Equality and diversity are important. People across all communities want the police to fight crime while having confidence that their needs will be understood and respected.
The Government’s landmark Race Disparity Audit makes it clear that whilst we have made significant progress across a range of measures relating to crime and policing, for many people from black and other minority ethnic backgrounds their experiences and expectations fall well short of what is acceptable. We are committed to reducing and eliminating these disparities through our continued reforms to policing.
Decisions about frontline policing, how resources are best deployed, and the effective management of the workforce are for Chief Constables and democratically accountable Police and Crime Commissioners. They are best placed to make decisions with their communities based on their local knowledge and experience.
The Association of Police and Crime Commissioners and National Police Chiefs’ Council make it clear in the Policing Vision 2025 that that the link between communities and the police will continue to form the bedrock of British policing. The vision also highlights the increasing diversity and complexity of the communities police serve, and the need for more sophisticated responses to policing challenges.
The National Police Chief’s Council has agreed a new Diversity, Equality and Inclusion strategy which is expected to be published in July. The strategy will be accompanied by three toolkits; on workforce representation; working with partner agencies; and working with diverse communities, which will provide operational advice to forces.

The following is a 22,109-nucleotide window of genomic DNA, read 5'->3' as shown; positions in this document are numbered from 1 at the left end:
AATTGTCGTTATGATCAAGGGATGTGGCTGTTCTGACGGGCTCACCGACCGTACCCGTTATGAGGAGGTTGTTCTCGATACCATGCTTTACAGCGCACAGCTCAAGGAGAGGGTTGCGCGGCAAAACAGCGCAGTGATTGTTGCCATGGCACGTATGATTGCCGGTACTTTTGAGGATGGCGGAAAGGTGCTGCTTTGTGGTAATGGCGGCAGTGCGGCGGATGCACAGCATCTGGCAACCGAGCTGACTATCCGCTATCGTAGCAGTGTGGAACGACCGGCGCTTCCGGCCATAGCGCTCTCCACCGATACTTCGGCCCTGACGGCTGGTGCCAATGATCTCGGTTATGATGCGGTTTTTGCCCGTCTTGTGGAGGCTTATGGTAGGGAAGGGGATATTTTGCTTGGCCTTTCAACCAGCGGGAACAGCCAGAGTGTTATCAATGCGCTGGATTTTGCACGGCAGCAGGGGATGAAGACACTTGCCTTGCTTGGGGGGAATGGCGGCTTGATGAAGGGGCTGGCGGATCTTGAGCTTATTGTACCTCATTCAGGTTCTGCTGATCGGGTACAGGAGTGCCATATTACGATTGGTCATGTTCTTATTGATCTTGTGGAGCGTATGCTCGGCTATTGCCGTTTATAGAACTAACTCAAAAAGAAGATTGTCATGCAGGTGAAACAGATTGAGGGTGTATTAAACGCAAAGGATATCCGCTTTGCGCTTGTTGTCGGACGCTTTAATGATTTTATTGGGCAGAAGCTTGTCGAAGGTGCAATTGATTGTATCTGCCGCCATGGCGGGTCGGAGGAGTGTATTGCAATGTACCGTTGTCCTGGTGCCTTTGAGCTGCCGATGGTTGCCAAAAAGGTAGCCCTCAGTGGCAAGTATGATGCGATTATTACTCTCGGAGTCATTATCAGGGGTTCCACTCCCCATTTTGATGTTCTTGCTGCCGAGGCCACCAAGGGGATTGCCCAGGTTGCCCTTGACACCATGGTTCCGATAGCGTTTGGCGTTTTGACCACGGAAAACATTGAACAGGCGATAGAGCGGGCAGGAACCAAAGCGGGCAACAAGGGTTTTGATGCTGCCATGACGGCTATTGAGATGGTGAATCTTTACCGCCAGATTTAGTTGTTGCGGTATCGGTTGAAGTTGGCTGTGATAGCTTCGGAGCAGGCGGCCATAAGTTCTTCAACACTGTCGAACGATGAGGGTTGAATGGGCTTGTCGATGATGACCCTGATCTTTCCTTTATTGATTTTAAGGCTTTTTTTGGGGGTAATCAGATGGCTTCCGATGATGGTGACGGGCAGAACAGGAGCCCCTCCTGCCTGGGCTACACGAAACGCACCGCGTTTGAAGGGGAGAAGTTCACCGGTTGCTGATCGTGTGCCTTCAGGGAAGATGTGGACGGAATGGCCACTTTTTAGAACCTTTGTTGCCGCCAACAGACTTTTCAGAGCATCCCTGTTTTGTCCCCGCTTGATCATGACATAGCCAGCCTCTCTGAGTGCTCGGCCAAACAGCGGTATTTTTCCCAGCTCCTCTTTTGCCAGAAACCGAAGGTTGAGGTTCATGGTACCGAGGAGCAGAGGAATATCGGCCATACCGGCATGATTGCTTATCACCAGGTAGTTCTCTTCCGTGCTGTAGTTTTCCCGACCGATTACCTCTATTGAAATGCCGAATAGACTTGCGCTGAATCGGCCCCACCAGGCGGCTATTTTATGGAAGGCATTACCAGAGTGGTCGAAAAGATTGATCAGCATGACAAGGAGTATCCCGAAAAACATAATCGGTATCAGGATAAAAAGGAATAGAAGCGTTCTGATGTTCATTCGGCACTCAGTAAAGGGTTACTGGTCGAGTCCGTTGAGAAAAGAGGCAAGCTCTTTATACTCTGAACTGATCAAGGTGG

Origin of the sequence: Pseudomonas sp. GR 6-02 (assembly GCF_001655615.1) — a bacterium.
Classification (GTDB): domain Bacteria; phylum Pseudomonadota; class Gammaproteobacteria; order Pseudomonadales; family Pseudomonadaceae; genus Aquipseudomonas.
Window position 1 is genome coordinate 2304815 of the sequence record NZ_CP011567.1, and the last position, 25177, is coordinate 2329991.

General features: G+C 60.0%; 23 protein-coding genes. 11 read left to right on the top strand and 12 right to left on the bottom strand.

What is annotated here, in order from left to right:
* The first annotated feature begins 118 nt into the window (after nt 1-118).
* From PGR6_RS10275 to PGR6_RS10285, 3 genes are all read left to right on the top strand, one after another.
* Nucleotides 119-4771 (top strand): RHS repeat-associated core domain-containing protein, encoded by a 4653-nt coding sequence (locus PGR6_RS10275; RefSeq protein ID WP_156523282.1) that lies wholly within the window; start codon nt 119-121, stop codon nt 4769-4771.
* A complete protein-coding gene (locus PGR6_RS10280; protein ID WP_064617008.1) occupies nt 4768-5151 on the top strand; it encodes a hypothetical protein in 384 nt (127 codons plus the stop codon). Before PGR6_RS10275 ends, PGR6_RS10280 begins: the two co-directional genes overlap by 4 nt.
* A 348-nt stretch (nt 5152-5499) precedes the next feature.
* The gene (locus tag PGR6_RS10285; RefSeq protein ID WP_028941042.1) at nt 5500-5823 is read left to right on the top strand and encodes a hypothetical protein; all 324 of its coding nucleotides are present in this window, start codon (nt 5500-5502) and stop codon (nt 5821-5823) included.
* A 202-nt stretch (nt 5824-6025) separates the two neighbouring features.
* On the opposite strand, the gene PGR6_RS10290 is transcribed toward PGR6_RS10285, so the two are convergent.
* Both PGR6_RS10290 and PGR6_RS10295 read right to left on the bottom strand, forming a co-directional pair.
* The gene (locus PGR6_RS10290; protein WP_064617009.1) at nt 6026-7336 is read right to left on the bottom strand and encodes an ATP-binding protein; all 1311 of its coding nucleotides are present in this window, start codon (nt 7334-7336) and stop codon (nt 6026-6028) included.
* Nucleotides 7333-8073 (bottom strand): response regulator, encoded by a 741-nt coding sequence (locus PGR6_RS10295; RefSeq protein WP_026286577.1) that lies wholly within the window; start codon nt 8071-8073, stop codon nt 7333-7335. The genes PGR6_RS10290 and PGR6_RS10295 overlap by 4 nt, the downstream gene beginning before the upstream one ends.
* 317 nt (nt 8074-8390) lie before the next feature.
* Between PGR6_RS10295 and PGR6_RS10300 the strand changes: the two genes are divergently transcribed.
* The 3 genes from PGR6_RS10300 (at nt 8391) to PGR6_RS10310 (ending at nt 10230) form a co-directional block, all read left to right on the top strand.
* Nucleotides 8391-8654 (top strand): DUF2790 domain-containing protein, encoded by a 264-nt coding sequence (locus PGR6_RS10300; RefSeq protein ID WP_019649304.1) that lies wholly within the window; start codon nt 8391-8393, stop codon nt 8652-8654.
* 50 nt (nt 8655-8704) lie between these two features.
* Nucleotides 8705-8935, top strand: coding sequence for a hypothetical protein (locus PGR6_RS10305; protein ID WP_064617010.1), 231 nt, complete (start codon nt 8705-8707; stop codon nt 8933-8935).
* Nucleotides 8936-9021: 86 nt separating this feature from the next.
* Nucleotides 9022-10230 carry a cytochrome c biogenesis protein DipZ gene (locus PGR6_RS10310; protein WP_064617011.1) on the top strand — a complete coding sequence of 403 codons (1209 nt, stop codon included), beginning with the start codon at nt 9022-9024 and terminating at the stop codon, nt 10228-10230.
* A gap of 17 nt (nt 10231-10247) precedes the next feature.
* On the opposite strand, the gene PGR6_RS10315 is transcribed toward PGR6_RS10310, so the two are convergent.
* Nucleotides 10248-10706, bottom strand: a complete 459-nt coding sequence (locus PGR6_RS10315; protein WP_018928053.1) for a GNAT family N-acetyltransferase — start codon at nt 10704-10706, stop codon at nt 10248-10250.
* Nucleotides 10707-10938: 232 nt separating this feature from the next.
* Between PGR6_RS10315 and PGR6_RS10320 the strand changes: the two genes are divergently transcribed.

The College of Policing, as the professional body, has published the Code of Ethics which includes a clear statement on Equality, Diversity and Inclusion for all those working in policing. It also published guidelines on modernising neighbourhood policing in March 2018. This year’s HMICFRS effectiveness report recommended that forces review their approach by October 2018 against these standards.
The Government takes the issue of police wellbeing very seriously and has invested in programmes which offer help directly to officers. In July 2017, the Home Secretary awarded £7.5 million from the Police Transformation Fund over 3 years to pilot and, if it is successful, fund a dedicated national service to help provide enhanced welfare support.
We await the publication of the final version of the Traveller Movement report which is expected to follow the summary report published in June and will work with policing partners to consider its findings.